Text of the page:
Tuesday, October 6, 2015

Vilcabamba to Peru via las Balsas crossing

This is Mike...
We chose to cross the border into Peru at las Balsas station for two reasons. First, we heard it was a small and quaint border with little stress. Second, it is much shorter to get to Chachapoyas and the ruins in the area the the other two Peruvian crossings. The border lived up to it's reputation and was the easiest and least stressful crossing of the trip, truly a breeze to cross which is always a good thing when traveling with a family. If you are driving to las Balsas from Vilcabamba it is recommended not to do so in the rain as the roads are too dangerous when wet. We left Vilcabamba on a sunny beautiful morning and drove up the Andean peaks. It was there we witnessed mother nature bring it down and bring down the rain she did. There where a few landslides along the way, a few hundred that is! I am not joking landslide came in all colors, sizes and textures. The gushy mushy muddy slides where my favorite for the slip sliding fun they brought. We had to cross three rivers the highway, one of which was very iffy (I only crossed because I had a winch on the front bumper). Outside the rain and all the excitement it brought, this was still one of the most scenic drives in Ecuador, in our opinion.
   We did have one car issue on the road that was repaired before it got really bad. One of the screws holding the battery rattled loose and as a result the battery tilted toward the flywheels of the fan belt. I only knew something was wrong when my electrical system started acting up and the truck almost died. When I looked under the hood I saw the problem and tightened the battery back down, taped the exposed copper cut open on the positive cable and zip-tied the cable away from the belt to avoid this in the future. Tragedy avoided and a good lesson about the need to have tools and recovery equipment with you while off-roading the back roads.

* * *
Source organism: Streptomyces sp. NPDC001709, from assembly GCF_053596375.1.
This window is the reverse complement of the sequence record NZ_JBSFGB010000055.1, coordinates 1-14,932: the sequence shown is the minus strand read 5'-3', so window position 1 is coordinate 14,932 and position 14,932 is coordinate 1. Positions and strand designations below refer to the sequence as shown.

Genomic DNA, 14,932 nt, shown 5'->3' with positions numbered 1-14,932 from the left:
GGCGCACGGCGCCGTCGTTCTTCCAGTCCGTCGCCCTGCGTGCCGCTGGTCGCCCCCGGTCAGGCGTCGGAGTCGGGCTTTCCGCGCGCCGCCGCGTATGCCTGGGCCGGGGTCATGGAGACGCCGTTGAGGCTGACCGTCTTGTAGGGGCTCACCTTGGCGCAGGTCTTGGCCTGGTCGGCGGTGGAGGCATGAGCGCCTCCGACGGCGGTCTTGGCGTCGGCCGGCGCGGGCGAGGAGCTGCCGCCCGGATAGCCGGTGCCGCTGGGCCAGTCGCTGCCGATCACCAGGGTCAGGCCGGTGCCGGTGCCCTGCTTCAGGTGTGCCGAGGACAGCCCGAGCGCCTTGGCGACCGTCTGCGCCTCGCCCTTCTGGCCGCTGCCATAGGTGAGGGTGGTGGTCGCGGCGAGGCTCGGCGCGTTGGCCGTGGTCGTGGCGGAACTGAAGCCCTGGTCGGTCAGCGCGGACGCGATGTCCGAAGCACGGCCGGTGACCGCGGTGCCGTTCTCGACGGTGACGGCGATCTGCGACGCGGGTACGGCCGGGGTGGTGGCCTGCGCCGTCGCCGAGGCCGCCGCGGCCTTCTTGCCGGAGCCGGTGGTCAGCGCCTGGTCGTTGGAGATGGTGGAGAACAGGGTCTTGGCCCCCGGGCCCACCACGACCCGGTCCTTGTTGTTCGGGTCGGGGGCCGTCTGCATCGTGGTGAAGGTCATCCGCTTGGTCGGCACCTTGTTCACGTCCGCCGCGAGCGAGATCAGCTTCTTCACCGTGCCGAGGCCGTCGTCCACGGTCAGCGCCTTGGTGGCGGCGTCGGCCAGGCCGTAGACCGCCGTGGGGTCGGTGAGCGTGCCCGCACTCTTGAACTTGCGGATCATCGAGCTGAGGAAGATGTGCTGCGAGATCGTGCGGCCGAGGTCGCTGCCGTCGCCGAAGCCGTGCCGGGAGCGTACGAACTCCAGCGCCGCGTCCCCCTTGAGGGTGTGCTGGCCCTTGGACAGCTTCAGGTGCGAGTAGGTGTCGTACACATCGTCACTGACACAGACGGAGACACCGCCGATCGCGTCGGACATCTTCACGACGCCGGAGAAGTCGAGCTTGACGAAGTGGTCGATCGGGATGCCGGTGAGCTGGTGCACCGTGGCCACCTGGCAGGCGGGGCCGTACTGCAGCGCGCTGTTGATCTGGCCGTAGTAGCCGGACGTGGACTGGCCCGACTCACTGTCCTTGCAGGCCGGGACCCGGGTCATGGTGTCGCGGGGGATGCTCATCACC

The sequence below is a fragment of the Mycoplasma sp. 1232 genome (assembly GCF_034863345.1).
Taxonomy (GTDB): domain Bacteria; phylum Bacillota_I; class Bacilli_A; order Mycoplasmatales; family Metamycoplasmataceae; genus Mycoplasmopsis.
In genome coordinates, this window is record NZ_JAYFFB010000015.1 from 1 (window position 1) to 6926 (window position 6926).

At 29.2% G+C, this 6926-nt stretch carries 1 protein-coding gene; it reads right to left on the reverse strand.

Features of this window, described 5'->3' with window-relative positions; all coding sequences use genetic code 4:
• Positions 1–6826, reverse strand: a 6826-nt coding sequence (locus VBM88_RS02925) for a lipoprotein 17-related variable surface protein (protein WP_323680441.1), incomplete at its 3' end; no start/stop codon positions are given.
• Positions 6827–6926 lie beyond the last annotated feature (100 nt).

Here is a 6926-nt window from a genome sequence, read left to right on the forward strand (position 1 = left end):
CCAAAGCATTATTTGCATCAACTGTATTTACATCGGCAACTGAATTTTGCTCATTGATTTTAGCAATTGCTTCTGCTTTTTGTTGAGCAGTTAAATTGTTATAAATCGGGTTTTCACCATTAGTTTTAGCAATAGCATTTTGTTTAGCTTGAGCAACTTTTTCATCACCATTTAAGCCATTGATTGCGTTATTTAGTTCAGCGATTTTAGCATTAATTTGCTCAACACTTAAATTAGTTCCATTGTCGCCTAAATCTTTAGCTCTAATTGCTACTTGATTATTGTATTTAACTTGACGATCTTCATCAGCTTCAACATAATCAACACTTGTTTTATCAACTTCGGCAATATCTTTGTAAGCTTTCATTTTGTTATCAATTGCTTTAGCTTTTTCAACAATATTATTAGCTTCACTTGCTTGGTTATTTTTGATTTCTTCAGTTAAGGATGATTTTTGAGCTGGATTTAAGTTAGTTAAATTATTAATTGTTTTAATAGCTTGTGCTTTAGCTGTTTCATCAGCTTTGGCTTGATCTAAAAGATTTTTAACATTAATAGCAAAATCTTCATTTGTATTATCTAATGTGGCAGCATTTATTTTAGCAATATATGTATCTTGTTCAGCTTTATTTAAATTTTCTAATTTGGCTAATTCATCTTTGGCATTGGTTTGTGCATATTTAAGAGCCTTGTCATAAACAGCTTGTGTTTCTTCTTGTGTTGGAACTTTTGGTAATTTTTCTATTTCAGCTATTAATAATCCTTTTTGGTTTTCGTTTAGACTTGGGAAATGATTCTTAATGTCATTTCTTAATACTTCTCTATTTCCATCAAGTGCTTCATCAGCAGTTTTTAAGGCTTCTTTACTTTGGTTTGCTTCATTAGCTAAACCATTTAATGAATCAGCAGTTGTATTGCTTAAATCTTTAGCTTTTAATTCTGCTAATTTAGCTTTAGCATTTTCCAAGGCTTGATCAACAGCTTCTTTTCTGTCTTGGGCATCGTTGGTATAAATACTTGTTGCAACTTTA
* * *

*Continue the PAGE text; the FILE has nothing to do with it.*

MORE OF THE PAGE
For backpackers doing this route, Zumba bus station is in the middle of nowhere at least 2 kilometers from Zumba town but taxis and collectivos were standing by to pick people up. Also the taxis do go from Zumba to las Balsas border.
A waterfall coming down the mountain right on to the dirt highway, contributing to the erosion.

The water running down the dirt highway eroding a little bit more each minute that goes by.

Collapsed portion of the road are nothing to mess with especially since many of the drop-offs where vertical drops.

Rivers were roaring

When the mud slid down the mountain the slip sliding began.

Tiny bridges had to be checked prior to crossing, just to be sure.

Muddy mess, I was in four wheel drive for many miles on this road.

The road was unstable all over the place but we still made it in the end.

The picture does not show how steep it is here nor how slick the mud was but it does show how the mud slide almost covered the entire road.

Other hazards on the highway like missing manhole covers spread the joy for all.

A close-up to show just how deep this hole really is. It should go without saying, this is very dangerous and is yet another reason why you never drive at night.

This is a separate part of the highway where it was paved through a pueblo. Here too are similar dangerous holes, but this one has rusty bars protruding from the sides for added pleasure.

Beautiful forest filled with singing birds is far too rare in this country

There were easy parts to the drive as well

Picturesque part of far western part of Amazonia

We were the only people crossing at the Ecuador side of the border.

Weird entrance for customs but in did the trick and the girls liked it too.

1 comment:

  1. I love it. This is the trip I want to do but keep going from Chachapoyas to Tarapoto and then Yurimaguas to catch a freight boat to Iquitos. I know your time is limited.